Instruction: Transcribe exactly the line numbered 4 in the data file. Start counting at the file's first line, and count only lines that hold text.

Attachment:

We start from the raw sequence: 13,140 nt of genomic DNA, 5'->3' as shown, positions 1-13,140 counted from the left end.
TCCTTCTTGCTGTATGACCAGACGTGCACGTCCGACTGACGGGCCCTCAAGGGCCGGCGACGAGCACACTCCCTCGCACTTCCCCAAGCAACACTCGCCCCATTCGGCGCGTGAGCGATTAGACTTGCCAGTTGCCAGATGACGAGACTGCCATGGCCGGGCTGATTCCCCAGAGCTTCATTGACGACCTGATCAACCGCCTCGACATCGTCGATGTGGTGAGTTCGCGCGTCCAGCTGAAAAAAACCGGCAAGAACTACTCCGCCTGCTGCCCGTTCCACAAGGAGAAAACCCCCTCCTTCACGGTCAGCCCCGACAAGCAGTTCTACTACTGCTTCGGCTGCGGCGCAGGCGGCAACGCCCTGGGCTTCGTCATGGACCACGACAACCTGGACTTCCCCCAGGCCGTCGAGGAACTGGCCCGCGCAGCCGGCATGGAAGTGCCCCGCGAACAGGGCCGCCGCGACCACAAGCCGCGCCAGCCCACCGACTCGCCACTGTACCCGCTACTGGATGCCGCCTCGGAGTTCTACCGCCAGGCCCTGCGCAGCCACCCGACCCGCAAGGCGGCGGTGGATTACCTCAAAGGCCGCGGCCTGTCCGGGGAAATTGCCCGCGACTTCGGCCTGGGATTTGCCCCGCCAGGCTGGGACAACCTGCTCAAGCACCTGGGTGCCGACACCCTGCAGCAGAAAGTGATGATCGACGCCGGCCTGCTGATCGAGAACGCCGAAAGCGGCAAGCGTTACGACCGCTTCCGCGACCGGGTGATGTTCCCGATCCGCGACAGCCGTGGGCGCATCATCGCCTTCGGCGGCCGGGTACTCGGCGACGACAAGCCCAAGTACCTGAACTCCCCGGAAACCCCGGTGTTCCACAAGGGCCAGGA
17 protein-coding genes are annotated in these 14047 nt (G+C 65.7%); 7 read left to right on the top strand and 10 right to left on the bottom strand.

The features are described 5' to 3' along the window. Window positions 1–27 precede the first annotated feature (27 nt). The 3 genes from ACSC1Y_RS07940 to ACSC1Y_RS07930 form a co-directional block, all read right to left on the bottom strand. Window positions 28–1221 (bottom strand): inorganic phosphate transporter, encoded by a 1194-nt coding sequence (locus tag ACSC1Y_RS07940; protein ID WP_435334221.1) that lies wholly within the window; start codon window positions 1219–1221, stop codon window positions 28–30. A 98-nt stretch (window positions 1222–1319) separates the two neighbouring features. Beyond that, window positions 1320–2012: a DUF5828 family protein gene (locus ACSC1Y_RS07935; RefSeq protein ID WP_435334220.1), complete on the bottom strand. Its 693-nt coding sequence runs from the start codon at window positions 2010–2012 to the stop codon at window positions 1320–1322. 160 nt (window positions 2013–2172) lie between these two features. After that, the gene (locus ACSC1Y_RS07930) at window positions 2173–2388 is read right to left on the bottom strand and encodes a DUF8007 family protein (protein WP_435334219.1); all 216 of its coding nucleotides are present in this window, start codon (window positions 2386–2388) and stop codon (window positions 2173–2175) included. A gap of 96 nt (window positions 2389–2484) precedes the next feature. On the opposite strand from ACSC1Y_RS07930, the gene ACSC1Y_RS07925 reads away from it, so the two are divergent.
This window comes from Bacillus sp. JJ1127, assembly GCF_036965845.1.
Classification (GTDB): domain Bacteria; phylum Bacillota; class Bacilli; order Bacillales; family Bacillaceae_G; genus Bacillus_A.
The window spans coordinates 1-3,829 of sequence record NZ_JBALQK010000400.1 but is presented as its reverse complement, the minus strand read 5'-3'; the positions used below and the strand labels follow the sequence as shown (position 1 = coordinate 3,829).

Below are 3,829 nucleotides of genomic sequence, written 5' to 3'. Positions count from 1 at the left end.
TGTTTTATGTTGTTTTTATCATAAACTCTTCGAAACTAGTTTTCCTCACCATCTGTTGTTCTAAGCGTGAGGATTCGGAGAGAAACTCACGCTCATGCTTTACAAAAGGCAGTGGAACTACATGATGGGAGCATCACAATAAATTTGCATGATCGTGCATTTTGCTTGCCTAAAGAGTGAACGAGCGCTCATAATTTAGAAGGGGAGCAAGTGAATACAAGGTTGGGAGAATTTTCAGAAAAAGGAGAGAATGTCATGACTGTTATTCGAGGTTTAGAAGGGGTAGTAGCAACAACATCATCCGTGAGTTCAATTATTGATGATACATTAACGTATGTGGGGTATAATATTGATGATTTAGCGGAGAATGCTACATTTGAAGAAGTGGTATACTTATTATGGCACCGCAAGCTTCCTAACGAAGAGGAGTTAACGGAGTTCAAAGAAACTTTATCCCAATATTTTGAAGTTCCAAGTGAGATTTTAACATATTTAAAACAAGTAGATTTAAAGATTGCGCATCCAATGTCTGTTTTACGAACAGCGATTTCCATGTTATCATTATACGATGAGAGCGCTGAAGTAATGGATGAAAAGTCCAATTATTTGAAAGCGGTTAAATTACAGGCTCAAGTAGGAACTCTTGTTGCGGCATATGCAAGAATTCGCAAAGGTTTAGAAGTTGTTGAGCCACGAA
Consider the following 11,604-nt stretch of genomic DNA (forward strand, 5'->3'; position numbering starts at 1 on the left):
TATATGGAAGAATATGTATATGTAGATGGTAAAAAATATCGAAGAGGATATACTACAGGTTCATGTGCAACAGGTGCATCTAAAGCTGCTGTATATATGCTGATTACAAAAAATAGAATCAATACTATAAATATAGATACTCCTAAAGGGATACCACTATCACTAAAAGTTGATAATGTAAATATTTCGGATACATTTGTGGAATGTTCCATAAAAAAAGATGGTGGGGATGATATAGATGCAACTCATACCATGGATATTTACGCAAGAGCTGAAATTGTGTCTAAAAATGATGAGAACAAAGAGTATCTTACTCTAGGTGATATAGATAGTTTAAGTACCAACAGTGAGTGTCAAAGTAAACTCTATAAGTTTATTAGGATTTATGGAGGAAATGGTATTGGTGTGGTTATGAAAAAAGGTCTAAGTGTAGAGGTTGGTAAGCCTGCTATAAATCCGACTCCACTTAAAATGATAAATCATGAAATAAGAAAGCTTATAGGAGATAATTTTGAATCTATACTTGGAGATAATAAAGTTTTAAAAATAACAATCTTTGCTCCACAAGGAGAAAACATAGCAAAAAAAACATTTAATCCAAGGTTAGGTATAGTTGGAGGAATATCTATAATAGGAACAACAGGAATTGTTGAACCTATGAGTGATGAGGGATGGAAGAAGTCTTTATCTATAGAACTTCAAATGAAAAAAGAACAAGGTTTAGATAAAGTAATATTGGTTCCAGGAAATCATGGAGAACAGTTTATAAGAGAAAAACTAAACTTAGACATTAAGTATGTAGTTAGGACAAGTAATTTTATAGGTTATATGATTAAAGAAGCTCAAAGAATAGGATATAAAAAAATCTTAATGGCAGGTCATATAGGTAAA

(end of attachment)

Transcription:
The features are described 5' to 3' along the window. Window positions 1–27 precede the first annotated feature (27 nt). The 3 genes from ACSC1Y_RS07940 to ACSC1Y_RS07930 form a co-directional block, all read right to left on the bottom strand. Window positions 28–1221 (bottom strand): inorganic phosphate transporter, encoded by a 1194-nt coding sequence (locus tag ACSC1Y_RS07940; protein ID WP_435334221.1) that lies wholly within the window; start codon window positions 1219–1221, stop codon window positions 28–30. A 98-nt stretch (window positions 1222–1319) separates the two neighbouring features. Beyond that, window positions 1320–2012: a DUF5828 family protein gene (locus ACSC1Y_RS07935; RefSeq protein ID WP_435334220.1), complete on the bottom strand. Its 693-nt coding sequence runs from the start codon at window positions 2010–2012 to the stop codon at window positions 1320–1322. 160 nt (window positions 2013–2172) lie between these two features. After that, the gene (locus ACSC1Y_RS07930) at window positions 2173–2388 is read right to left on the bottom strand and encodes a DUF8007 family protein (protein WP_435334219.1); all 216 of its coding nucleotides are present in this window, start codon (window positions 2386–2388) and stop codon (window positions 2173–2175) included. A gap of 96 nt (window positions 2389–2484) precedes the next feature. On the opposite strand from ACSC1Y_RS07930, the gene ACSC1Y_RS07925 reads away from it, so the two are divergent.